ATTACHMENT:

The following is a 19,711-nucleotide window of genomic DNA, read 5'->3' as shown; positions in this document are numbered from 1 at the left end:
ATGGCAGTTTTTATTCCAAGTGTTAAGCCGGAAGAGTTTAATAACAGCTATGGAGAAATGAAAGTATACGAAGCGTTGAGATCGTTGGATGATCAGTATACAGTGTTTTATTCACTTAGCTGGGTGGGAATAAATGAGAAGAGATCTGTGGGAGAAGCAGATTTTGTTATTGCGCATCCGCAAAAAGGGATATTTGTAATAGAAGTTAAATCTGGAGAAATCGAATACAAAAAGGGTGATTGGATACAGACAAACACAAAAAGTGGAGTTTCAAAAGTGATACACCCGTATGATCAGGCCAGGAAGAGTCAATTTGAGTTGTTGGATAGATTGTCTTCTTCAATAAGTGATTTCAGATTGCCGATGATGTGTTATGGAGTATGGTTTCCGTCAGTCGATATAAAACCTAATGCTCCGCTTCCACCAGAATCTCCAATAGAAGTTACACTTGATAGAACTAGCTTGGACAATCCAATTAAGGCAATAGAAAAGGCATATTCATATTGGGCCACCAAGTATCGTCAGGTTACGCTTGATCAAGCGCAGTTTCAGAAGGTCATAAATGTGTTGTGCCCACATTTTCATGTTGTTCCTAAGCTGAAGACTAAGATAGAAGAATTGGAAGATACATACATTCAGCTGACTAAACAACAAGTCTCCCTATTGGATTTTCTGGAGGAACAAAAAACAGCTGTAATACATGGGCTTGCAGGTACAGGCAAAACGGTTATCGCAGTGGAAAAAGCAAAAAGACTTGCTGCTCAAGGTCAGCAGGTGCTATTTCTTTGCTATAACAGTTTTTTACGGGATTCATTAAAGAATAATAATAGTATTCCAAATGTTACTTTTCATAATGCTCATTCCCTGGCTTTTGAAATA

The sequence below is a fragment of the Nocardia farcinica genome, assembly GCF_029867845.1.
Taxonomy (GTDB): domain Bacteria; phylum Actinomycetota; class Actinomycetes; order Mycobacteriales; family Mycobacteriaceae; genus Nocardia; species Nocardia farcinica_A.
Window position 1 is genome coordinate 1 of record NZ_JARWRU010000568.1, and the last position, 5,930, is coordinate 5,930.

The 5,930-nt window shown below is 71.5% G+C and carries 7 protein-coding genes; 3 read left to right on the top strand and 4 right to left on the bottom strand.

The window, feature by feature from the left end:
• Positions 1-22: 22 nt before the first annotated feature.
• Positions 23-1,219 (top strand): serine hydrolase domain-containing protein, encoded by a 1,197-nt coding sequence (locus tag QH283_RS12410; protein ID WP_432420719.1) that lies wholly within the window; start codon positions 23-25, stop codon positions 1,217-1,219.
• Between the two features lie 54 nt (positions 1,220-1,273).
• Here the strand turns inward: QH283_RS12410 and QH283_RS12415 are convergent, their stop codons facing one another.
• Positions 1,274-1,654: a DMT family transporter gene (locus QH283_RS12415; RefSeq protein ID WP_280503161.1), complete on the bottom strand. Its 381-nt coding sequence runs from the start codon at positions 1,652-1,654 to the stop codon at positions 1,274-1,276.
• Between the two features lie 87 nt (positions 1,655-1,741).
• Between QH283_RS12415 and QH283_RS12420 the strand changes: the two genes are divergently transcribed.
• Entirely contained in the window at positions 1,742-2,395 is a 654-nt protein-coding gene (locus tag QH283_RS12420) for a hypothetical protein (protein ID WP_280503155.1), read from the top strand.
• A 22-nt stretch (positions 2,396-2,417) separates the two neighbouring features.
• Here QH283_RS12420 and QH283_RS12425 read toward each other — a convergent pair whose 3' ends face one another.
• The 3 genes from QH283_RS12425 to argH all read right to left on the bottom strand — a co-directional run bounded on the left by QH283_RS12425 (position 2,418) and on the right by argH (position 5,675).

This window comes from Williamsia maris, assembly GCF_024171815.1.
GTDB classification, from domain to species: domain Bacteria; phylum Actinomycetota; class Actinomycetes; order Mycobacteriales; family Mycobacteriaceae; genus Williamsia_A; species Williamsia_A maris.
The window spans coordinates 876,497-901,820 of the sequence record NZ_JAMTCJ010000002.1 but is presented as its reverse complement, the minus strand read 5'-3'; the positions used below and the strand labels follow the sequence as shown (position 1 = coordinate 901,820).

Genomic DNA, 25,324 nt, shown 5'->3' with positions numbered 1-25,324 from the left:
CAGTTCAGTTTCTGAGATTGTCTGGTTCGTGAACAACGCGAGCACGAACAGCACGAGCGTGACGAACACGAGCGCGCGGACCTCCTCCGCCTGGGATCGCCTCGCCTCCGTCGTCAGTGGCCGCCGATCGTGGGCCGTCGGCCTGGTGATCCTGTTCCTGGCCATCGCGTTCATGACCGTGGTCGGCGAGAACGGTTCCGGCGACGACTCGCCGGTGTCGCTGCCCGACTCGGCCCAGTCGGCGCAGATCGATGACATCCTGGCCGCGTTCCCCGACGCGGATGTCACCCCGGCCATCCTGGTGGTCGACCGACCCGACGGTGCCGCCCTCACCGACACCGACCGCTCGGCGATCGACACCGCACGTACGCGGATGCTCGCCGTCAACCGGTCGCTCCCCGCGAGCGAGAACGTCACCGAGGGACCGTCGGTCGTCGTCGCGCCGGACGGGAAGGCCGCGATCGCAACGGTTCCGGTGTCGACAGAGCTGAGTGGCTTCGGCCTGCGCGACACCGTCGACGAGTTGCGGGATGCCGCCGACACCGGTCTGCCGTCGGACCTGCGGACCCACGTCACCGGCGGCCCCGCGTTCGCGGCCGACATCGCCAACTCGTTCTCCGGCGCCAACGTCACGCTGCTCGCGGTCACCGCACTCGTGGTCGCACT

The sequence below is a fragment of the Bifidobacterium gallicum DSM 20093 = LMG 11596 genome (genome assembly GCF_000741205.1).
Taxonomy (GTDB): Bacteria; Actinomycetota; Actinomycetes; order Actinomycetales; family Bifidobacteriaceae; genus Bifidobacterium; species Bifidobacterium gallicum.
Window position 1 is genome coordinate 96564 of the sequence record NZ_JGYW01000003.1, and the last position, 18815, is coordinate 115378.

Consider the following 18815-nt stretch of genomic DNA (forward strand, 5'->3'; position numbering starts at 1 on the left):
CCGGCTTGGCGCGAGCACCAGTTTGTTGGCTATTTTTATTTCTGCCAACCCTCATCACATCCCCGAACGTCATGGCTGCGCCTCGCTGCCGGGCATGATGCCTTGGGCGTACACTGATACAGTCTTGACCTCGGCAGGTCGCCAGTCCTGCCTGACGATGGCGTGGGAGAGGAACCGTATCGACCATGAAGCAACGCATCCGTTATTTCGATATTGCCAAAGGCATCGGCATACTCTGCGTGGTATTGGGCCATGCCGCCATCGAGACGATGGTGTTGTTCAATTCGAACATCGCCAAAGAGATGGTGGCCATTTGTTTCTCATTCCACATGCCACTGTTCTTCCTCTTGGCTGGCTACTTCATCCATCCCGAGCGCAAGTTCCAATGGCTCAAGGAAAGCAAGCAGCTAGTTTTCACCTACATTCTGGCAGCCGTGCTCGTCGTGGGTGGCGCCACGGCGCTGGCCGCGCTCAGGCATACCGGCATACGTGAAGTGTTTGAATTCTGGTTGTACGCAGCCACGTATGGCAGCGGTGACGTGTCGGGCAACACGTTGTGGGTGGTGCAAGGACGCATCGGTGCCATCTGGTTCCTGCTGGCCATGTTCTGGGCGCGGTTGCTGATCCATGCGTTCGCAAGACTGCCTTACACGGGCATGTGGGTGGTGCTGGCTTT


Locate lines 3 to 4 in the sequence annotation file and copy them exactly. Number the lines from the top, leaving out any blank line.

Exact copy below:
The sequence below is a fragment of the Nocardia farcinica genome, assembly GCF_029867845.1.
Taxonomy (GTDB): domain Bacteria; phylum Actinomycetota; class Actinomycetes; order Mycobacteriales; family Mycobacteriaceae; genus Nocardia; species Nocardia farcinica_A.